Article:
The system API, including interfaces for drivers and kernel extensions

    Apple has adopted Open FirmWare to support PCI card self-configuration on the Network Server and future platforms. Device driver writers will need to develop Open FirmWare-based configuration methods to correctly invoke their drivers on the Network Server platform. The relevant Open Firmware issues are described in the Developer's Reference Guide for Apple Network Server, a document available from Apple.

    The libraries, commands and other system utilities

    In AIX 4.1, the Korn shell, /bin/ksh, is linked to /bin/sh, which is traditionally the Bourne shell. If an application uses a Bourne shell script which is incompatible with the Korn shell, the procedures will not perform correctly on AIX 4.1. Most Bourne shell scripts are compatible with the Korn shell, however.

    In addition, IBM reports in the AIX Version 4.1 Porting Guide that some applications will run on AIX 3.2.5, but not AIX 4.1. Some of the problematic system services are listed below. The resulting incompatibilities from the list above are not unique to Apple's AIX implementation, but rather are due to changes introduced by IBM's transition from AIX 3.2.5 to 4.1.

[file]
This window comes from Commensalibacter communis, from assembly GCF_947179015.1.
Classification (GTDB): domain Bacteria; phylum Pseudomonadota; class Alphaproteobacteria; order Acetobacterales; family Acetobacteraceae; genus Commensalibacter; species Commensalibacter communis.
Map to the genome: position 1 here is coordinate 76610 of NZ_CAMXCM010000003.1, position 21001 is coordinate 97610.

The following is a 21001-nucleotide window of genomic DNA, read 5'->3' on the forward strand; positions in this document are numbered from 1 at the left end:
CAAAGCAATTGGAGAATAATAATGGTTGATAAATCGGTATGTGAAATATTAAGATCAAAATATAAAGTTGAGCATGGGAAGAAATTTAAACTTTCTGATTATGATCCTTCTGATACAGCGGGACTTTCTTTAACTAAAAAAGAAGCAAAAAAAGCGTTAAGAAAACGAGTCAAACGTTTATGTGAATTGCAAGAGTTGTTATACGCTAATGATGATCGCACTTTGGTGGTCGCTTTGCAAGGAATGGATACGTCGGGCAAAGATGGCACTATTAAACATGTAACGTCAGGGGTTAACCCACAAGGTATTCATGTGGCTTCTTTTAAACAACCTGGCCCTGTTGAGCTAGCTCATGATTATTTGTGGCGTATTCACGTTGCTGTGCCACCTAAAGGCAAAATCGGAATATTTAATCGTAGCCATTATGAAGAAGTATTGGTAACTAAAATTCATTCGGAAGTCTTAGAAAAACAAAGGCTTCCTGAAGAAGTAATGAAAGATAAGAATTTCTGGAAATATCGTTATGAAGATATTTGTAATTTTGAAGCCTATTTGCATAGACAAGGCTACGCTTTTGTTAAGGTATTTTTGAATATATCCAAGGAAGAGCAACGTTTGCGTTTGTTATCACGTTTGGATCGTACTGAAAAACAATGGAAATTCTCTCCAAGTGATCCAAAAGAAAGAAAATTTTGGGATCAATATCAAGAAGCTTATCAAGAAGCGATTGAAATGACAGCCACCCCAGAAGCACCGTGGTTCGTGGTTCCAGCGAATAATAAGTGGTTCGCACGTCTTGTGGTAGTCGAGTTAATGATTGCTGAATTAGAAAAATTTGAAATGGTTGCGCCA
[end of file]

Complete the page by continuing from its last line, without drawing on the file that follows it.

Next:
There are other factors affecting the availability of binary-compatible applications for the Network Server.

    Macintosh Applications

    Mac OS-based applications are not supported on the Network Server, as the Macintosh Application Environment (MAE) is not supported on AIX.


    Many AIX applications running on IBM's RS/6000 platform are binary compatible withe Network Server AIX 4.1 and will run without the need for recompilation or modification. However, some applications that run on AIX 4.1 on IBM's RS/6000 product will not automatically run on the Network Server running AIX 4.1. These applications are dependent upon certain hardware features which differ between the IBM AIX RS/6000 implementation and the Network Server. In such cases, these applications will need to be changed or recompiled before they can run on the Network Server. In particular, applications with specific device driver dependencies may not run on the Network Server because of the difference between the PCI bus architecture and the IBM AIX reference platform MCA bus architecture.

    It is expected that more applications will become available as emerging standards such as the AIX Multi-Vendor Program help to maintain and ensure compatibility between AIX implementations.

    A copy of the AIX Version 4.1 Porting Guide and other developer-oriented material is available on the World-Wide Web. The URL is This material can also be obtained directly from your local IBM representative or branch office.